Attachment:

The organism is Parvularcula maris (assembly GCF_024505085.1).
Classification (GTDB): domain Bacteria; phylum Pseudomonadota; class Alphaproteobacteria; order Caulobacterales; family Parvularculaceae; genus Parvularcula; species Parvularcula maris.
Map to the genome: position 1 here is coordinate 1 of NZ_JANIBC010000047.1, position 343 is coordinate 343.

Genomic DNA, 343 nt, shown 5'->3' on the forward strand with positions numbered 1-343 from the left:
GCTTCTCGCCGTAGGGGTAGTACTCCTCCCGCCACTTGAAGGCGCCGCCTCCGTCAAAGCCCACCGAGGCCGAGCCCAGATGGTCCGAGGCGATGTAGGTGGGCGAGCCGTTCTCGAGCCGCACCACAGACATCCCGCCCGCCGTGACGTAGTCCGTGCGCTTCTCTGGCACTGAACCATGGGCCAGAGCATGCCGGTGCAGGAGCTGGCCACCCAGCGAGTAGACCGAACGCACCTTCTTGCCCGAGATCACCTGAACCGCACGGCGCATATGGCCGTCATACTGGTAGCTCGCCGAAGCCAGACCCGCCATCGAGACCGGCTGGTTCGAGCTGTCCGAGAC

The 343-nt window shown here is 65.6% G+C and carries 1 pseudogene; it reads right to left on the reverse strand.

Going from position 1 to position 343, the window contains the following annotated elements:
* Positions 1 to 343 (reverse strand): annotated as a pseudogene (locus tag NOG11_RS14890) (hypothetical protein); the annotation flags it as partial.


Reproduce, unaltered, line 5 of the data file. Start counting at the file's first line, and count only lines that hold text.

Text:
GCTTCTCGCCGTAGGGGTAGTACTCCTCCCGCCACTTGAAGGCGCCGCCTCCGTCAAAGCCCACCGAGGCCGAGCCCAGATGGTCCGAGGCGATGTAGGTGGGCGAGCCGTTCTCGAGCCGCACCACAGACATCCCGCCCGCCGTGACGTAGTCCGTGCGCTTCTCTGGCACTGAACCATGGGCCAGAGCATGCCGGTGCAGGAGCTGGCCACCCAGCGAGTAGACCGAACGCACCTTCTTGCCCGAGATCACCTGAACCGCACGGCGCATATGGCCGTCATACTGGTAGCTCGCCGAAGCCAGACCCGCCATCGAGACCGGCTGGTTCGAGCTGTCCGAGAC